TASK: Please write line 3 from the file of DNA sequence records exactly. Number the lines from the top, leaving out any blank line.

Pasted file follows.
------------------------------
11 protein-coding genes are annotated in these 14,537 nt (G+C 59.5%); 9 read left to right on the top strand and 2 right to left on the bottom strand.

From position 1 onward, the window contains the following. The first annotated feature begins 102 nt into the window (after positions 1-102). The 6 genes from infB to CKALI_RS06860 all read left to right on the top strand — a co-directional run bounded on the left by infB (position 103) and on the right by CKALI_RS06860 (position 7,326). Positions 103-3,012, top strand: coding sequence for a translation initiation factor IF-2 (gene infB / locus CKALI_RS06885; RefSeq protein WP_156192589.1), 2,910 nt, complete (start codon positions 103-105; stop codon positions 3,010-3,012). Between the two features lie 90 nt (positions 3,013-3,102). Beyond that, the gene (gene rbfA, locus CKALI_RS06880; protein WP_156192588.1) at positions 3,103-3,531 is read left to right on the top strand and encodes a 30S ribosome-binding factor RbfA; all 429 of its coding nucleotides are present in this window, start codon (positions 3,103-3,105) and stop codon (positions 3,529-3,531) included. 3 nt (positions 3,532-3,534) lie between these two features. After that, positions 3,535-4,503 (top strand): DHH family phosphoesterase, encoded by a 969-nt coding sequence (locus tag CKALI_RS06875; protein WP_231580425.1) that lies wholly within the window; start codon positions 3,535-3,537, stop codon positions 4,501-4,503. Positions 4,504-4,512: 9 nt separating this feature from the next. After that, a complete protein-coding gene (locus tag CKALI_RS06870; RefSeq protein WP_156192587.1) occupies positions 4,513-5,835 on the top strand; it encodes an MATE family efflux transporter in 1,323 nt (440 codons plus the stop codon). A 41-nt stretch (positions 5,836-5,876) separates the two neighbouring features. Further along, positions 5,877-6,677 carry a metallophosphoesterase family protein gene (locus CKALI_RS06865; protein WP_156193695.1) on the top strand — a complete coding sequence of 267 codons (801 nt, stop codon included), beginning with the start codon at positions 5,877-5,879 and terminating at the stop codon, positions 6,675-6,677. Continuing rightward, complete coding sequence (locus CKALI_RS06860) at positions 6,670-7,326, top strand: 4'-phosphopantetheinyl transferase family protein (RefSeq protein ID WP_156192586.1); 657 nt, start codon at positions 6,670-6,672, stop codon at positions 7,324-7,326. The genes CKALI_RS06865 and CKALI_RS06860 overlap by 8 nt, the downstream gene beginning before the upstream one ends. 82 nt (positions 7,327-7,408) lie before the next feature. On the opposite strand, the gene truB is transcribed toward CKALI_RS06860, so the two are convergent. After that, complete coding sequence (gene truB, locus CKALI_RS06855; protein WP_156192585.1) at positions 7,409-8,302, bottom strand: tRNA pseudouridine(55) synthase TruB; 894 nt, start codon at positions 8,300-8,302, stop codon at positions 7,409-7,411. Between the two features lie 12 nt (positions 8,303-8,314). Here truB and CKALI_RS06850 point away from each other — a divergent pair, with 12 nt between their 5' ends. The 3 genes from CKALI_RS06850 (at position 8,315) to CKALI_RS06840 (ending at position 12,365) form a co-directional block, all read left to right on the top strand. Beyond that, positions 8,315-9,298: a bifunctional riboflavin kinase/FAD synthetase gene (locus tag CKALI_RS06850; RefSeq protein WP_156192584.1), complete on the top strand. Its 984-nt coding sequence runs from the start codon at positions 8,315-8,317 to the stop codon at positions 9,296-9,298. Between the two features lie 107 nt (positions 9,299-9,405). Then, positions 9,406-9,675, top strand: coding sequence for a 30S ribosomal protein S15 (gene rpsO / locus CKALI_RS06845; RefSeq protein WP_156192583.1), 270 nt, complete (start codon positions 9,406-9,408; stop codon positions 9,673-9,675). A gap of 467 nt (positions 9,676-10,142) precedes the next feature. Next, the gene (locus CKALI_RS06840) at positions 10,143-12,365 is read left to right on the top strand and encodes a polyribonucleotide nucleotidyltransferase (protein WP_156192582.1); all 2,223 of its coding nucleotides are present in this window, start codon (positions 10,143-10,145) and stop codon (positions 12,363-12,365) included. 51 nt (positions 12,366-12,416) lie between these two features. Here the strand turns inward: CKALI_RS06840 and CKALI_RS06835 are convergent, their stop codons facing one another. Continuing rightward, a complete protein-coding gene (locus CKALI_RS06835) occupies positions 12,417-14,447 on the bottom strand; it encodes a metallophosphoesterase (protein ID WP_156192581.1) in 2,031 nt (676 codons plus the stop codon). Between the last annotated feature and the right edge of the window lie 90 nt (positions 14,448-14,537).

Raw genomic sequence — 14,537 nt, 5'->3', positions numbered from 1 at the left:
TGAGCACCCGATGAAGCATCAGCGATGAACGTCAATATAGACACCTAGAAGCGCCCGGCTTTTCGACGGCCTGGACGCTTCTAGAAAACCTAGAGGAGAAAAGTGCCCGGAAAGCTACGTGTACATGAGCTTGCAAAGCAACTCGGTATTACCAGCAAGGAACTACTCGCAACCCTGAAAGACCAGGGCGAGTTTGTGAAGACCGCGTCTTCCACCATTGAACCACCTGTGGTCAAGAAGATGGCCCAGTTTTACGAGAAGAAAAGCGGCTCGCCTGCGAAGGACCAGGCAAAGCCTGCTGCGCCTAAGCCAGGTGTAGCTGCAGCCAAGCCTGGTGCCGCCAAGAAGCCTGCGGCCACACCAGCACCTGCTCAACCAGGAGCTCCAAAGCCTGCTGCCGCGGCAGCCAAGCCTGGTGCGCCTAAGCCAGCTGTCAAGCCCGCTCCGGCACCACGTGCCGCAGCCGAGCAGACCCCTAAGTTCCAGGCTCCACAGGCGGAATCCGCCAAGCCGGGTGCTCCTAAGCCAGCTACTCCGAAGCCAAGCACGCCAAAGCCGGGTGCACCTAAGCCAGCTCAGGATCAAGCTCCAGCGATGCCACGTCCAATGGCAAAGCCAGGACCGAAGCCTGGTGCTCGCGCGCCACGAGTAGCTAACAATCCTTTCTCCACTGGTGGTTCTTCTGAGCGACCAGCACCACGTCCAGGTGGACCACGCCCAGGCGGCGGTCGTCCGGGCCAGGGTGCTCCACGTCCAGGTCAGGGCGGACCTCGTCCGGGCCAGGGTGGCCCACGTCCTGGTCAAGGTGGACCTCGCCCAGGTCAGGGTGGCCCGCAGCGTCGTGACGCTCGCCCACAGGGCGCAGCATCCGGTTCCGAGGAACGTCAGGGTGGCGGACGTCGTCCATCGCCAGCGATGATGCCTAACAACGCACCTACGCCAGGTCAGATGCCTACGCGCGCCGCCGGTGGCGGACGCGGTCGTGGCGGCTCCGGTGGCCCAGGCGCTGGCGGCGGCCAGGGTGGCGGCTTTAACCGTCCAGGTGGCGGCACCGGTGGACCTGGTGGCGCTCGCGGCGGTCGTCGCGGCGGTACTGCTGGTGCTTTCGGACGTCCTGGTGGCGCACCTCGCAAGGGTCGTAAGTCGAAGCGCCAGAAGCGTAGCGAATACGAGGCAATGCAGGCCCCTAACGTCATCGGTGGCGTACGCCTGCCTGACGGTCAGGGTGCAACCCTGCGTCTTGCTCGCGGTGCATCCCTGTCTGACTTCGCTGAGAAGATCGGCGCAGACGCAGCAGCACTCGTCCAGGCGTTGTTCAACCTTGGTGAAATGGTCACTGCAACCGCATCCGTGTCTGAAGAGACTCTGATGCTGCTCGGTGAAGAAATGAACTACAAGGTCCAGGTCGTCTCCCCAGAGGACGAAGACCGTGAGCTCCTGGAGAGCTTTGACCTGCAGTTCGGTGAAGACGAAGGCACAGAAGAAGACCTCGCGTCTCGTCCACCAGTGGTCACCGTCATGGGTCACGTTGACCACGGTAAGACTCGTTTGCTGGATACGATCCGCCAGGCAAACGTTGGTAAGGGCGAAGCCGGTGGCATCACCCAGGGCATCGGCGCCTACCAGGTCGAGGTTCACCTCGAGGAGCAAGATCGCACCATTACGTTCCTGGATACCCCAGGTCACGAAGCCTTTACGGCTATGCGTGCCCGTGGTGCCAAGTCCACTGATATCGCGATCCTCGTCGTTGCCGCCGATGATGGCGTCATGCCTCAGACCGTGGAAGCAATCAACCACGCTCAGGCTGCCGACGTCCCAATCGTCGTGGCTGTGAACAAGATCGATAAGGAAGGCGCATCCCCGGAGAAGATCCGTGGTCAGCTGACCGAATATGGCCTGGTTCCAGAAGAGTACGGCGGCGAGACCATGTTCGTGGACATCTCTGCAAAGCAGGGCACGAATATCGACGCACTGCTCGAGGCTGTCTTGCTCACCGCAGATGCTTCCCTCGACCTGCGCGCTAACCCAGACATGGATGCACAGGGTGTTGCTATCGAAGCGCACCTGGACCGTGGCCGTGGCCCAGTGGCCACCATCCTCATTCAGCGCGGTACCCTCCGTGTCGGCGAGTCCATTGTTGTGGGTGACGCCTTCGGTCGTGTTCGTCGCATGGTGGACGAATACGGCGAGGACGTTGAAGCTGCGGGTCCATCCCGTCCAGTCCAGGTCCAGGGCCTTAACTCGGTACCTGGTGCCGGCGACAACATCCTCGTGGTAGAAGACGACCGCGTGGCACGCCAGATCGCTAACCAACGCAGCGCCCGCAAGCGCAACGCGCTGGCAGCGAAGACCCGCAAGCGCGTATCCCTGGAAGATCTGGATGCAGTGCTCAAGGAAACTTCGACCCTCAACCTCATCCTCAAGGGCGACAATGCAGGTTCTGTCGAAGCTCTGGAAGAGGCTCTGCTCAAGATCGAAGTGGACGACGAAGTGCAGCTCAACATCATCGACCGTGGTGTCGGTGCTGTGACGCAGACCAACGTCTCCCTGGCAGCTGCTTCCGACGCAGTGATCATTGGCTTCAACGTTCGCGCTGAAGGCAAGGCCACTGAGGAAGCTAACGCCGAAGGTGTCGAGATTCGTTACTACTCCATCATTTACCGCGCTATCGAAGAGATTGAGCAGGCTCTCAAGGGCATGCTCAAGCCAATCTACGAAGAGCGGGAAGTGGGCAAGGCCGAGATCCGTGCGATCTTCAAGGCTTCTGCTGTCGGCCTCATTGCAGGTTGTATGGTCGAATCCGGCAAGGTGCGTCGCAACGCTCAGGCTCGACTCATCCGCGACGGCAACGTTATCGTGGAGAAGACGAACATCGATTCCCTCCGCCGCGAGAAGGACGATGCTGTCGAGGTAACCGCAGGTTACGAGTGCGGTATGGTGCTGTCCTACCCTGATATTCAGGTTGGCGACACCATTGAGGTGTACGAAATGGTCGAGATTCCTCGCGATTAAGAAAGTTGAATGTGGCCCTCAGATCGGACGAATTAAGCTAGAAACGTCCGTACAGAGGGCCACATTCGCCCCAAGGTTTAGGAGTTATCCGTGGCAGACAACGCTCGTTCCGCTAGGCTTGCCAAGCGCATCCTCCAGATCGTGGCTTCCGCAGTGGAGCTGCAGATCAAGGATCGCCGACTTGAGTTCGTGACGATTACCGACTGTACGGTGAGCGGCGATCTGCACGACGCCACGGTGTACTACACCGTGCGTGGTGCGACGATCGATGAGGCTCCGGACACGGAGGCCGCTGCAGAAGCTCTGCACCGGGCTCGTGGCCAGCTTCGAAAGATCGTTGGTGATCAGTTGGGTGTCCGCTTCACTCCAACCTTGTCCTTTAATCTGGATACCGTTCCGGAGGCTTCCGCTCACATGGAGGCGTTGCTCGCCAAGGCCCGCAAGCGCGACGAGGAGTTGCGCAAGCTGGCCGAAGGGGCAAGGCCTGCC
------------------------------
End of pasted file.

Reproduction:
Raw genomic sequence — 14,537 nt, 5'->3', positions numbered from 1 at the left: